Increase Access to Syringe Exchange Programs

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Introductory Paragraph

Needle exchange programs (NEPs) distribute sanitized needles in exchange for contaminated or used needles. NEPs reduce the spread of blood-borne diseases like HIV and Hepatitis C. According to the CDC, Syringe services programs (SSPs) are community-based prevention programs that can provide a range of services, including linkage to substance use disorder treatment; access to and disposal of sterile syringes and injection equipment; and vaccination, testing, and linkage to care and treatment for infectious diseases. [1] Both NEPs and SSps promote harm reduction to help protect the community by providing exchange programs as well as sterile supplies to help prevent the spread of infectious disease.

Key Information

Needle exchanges and safe injection sites have decades of evidence behind them - but not public support. [2] Many organizations have endorsed needle exchange including NIH (National Institute of Health), CDC (Center for Disease Control), the American Bar Association, the American Medical Association, the American Psychological Association, and the World Health Organization. The NIH estimates that in the United States, between fifteen and twenty percent of injection drug users have HIV and at least seventy percent have Hepatitis C.[3] As such, sharing needles has become the most common mode of HIV transmission among injection drug users. In addition, used syringes and needles are a potential biohazard within which users primarily reside, and beyond it as well. Harm reduction services such as the provision of sterile needles and syringes can effectively prevent Hepatitis C and HIV transmission among people who inject drugs, provided they are accessible and delivered at the required scale. Needle exchange programs help educate and inform injection drug users regarding injection practices, safety steps, non-sharing behavior, and other risk reduction methods. The CDC promotes SSPs and states that they "reduce HIV and HCV infections and are an effective component of comprehensive community-based prevention and intervention programs that provide additional services." [4]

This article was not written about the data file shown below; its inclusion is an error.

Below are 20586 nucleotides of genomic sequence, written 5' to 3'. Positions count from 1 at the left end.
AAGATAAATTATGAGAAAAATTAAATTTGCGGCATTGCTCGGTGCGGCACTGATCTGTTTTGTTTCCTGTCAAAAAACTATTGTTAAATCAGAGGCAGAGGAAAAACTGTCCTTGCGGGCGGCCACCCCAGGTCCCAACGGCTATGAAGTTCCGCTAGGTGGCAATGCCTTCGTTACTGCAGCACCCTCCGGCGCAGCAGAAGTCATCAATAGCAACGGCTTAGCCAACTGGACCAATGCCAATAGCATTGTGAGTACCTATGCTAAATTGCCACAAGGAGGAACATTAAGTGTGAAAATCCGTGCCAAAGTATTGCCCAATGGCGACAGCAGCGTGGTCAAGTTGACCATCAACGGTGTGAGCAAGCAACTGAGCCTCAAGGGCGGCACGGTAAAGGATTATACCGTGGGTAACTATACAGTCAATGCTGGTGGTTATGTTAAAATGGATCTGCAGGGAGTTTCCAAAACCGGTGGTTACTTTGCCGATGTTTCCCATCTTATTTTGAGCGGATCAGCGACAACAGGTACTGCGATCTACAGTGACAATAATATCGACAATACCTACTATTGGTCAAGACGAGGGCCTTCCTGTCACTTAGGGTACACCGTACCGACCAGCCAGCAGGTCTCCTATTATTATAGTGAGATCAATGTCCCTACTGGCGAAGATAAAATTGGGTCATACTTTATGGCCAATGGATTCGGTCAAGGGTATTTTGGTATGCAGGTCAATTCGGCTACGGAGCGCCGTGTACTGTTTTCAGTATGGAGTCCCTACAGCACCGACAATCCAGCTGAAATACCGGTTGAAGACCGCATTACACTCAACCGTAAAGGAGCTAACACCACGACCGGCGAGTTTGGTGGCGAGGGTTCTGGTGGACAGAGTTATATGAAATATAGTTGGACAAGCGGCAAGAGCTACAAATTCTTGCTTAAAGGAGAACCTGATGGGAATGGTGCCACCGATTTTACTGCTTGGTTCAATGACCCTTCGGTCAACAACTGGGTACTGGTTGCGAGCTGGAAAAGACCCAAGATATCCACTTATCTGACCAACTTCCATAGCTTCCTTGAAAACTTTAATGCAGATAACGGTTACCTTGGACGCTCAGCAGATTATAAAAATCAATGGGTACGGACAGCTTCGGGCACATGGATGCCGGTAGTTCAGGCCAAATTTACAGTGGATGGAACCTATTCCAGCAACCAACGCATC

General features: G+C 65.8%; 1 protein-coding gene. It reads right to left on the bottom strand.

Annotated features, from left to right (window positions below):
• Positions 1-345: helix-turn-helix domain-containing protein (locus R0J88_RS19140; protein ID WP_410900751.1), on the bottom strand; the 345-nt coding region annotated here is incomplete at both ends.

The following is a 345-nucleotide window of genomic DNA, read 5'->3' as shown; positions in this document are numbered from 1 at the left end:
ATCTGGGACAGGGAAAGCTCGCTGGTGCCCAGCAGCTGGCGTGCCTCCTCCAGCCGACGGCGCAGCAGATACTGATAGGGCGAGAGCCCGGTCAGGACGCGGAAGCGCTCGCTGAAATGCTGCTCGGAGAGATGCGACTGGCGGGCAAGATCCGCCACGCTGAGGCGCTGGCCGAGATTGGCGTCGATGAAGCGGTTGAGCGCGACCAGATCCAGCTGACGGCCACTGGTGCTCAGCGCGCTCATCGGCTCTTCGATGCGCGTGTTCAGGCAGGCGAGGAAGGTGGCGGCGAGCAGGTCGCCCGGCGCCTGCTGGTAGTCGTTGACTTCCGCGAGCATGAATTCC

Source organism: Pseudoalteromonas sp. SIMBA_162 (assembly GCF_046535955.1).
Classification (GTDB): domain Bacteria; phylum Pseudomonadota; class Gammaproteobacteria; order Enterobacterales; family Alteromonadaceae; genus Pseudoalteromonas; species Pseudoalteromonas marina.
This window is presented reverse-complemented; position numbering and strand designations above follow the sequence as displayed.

There are currently several different models for syringe exchanges that have different advantages and limitations. The models include:

  • Primary and Secondary Needle and Syringe Programs are fixed sites that are typically located in areas with high levels of injecting drug use. They can be located in many different areas such as community centers, pharmacies, or specialized voluntary counseling and testing centers. Those who attend will be able to receive clean paraphernalia and safely dispose of used paraphernalia. [5]
  • Mobile or On-Call Service operate from a van or bus with clean needles that are distributed. Larger mobile programs typically provide testing and other healthcare services and operate along regular routes at fixed times, often at night at times when increased use occurs. Mobile services can also be smaller and choose to target specific populations. Typically, mobile programs are more accessible to injection drug users and face less opposition from a community. [6]